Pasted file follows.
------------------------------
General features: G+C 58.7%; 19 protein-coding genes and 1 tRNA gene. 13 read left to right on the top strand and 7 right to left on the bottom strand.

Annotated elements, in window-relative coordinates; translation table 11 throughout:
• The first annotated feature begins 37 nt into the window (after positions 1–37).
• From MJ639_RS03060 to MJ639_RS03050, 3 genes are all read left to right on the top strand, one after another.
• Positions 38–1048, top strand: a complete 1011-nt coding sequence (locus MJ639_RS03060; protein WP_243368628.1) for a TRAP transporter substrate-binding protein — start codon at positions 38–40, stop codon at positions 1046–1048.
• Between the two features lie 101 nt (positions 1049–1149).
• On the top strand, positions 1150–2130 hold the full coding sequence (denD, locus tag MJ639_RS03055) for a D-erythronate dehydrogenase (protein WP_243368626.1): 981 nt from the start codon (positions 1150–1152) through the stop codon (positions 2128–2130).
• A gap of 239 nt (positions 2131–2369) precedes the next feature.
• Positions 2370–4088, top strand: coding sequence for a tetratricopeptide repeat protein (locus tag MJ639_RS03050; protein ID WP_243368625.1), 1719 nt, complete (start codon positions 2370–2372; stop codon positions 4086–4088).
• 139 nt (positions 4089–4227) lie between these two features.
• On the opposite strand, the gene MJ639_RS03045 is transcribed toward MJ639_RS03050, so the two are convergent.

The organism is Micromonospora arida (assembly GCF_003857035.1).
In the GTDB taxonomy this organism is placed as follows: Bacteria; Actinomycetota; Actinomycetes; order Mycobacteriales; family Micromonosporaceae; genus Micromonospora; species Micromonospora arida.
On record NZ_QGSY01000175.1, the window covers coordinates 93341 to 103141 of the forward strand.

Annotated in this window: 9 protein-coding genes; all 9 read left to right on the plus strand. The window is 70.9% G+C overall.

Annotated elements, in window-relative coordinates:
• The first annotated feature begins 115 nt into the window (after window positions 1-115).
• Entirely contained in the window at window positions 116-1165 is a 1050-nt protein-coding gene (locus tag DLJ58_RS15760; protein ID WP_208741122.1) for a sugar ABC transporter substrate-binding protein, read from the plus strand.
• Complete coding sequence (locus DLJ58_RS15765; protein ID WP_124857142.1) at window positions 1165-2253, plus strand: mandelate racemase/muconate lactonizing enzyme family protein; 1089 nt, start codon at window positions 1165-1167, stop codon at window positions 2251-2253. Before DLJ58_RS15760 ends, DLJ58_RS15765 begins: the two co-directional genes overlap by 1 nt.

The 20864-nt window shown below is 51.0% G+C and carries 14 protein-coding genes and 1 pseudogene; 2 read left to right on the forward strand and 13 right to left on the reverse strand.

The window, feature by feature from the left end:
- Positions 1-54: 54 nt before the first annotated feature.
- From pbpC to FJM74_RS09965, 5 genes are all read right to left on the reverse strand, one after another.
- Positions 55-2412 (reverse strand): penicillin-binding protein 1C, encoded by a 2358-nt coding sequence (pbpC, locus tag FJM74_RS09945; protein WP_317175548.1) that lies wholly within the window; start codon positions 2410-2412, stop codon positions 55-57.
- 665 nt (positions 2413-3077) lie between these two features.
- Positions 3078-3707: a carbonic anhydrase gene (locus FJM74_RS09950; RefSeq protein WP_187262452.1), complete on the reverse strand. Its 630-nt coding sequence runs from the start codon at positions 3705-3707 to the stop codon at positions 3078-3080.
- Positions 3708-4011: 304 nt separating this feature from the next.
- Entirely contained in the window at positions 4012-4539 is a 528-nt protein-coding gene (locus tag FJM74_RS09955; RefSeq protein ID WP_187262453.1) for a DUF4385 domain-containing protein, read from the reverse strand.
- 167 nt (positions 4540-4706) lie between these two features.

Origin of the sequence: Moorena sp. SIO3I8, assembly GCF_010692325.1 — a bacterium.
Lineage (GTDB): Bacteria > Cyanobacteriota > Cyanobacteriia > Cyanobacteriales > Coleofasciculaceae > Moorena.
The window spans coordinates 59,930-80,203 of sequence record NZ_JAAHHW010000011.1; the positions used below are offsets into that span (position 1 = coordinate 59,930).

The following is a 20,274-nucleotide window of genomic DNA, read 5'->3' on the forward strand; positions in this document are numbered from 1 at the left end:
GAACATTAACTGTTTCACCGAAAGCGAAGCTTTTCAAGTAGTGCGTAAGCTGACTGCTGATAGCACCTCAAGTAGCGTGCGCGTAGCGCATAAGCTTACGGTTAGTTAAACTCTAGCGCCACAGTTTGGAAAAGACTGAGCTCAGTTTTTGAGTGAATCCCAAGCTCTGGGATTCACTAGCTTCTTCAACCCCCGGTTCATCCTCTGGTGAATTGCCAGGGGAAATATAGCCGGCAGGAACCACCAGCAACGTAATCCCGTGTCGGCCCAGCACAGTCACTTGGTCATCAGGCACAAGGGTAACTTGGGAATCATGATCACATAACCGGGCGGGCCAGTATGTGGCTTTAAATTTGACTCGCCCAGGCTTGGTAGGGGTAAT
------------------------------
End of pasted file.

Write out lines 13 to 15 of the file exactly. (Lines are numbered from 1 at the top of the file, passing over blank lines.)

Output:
In the GTDB taxonomy this organism is placed as follows: Bacteria; Actinomycetota; Actinomycetes; order Mycobacteriales; family Micromonosporaceae; genus Micromonospora; species Micromonospora arida.
On record NZ_QGSY01000175.1, the window covers coordinates 93341 to 103141 of the forward strand.

Annotated in this window: 9 protein-coding genes; all 9 read left to right on the plus strand. The window is 70.9% G+C overall.